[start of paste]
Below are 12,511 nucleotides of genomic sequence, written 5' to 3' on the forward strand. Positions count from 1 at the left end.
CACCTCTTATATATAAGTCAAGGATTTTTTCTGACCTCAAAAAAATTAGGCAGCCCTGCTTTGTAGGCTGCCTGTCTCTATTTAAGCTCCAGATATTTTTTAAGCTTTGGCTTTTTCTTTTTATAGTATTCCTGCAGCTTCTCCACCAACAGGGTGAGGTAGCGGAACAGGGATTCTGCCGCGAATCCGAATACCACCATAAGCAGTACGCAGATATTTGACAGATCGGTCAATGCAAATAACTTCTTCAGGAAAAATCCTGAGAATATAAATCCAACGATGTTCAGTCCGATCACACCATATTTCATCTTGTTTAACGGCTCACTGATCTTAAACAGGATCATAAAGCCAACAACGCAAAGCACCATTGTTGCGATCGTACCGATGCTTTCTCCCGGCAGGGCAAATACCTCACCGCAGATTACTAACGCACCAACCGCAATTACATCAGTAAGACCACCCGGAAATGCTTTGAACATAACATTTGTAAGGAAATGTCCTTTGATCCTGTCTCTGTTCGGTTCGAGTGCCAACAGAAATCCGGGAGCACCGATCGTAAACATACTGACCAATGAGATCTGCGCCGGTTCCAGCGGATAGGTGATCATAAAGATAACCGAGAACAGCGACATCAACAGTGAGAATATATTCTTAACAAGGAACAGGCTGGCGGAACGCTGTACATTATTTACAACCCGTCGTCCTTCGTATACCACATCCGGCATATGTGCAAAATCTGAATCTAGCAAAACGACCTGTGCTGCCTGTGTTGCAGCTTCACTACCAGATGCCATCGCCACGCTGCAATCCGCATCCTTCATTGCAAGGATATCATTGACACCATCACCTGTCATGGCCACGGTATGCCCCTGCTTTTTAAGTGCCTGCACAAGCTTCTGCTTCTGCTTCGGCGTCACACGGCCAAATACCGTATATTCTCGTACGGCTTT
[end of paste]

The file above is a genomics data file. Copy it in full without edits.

Below are 12,511 nucleotides of genomic sequence, written 5' to 3' on the forward strand. Positions count from 1 at the left end.
CACCTCTTATATATAAGTCAAGGATTTTTTCTGACCTCAAAAAAATTAGGCAGCCCTGCTTTGTAGGCTGCCTGTCTCTATTTAAGCTCCAGATATTTTTTAAGCTTTGGCTTTTTCTTTTTATAGTATTCCTGCAGCTTCTCCACCAACAGGGTGAGGTAGCGGAACAGGGATTCTGCCGCGAATCCGAATACCACCATAAGCAGTACGCAGATATTTGACAGATCGGTCAATGCAAATAACTTCTTCAGGAAAAATCCTGAGAATATAAATCCAACGATGTTCAGTCCGATCACACCATATTTCATCTTGTTTAACGGCTCACTGATCTTAAACAGGATCATAAAGCCAACAACGCAAAGCACCATTGTTGCGATCGTACCGATGCTTTCTCCCGGCAGGGCAAATACCTCACCGCAGATTACTAACGCACCAACCGCAATTACATCAGTAAGACCACCCGGAAATGCTTTGAACATAACATTTGTAAGGAAATGTCCTTTGATCCTGTCTCTGTTCGGTTCGAGTGCCAACAGAAATCCGGGAGCACCGATCGTAAACATACTGACCAATGAGATCTGCGCCGGTTCCAGCGGATAGGTGATCATAAAGATAACCGAGAACAGCGACATCAACAGTGAGAATATATTCTTAACAAGGAACAGGCTGGCGGAACGCTGTACATTATTTACAACCCGTCGTCCTTCGTATACCACATCCGGCATATGTGCAAAATCTGAATCTAGCAAAACGACCTGTGCTGCCTGTGTTGCAGCTTCACTACCAGATGCCATCGCCACGCTGCAATCCGCATCCTTCATTGCAAGGATATCATTGACACCATCACCTGTCATGGCCACGGTATGCCCCTGCTTTTTAAGTGCCTGCACAAGCTTCTGCTTCTGCTTCGGCGTCACACGGCCAAATACCGTATATTCTCGTACGGCTTT